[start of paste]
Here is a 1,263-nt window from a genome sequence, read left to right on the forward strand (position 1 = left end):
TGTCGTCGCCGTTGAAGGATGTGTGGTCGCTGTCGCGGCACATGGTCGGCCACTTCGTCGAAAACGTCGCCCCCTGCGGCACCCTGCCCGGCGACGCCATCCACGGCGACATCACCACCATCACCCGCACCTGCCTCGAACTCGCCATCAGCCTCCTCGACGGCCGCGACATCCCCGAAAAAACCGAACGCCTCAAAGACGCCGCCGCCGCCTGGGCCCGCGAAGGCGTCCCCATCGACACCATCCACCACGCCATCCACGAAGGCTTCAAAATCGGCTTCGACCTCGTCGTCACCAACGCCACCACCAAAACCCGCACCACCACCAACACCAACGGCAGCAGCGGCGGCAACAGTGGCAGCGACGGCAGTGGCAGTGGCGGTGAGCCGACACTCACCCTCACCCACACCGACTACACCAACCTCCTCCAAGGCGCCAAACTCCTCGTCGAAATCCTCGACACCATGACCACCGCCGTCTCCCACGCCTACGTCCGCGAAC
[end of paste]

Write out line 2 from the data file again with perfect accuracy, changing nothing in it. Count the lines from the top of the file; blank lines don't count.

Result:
TGTCGTCGCCGTTGAAGGATGTGTGGTCGCTGTCGCGGCACATGGTCGGCCACTTCGTCGAAAACGTCGCCCCCTGCGGCACCCTGCCCGGCGACGCCATCCACGGCGACATCACCACCATCACCCGCACCTGCCTCGAACTCGCCATCAGCCTCCTCGACGGCCGCGACATCCCCGAAAAAACCGAACGCCTCAAAGACGCCGCCGCCGCCTGGGCCCGCGAAGGCGTCCCCATCGACACCATCCACCACGCCATCCACGAAGGCTTCAAAATCGGCTTCGACCTCGTCGTCACCAACGCCACCACCAAAACCCGCACCACCACCAACACCAACGGCAGCAGCGGCGGCAACAGTGGCAGCGACGGCAGTGGCAGTGGCGGTGAGCCGACACTCACCCTCACCCACACCGACTACACCAACCTCCTCCAAGGCGCCAAACTCCTCGTCGAAATCCTCGACACCATGACCACCGCCGTCTCCCACGCCTACGTCCGCGAAC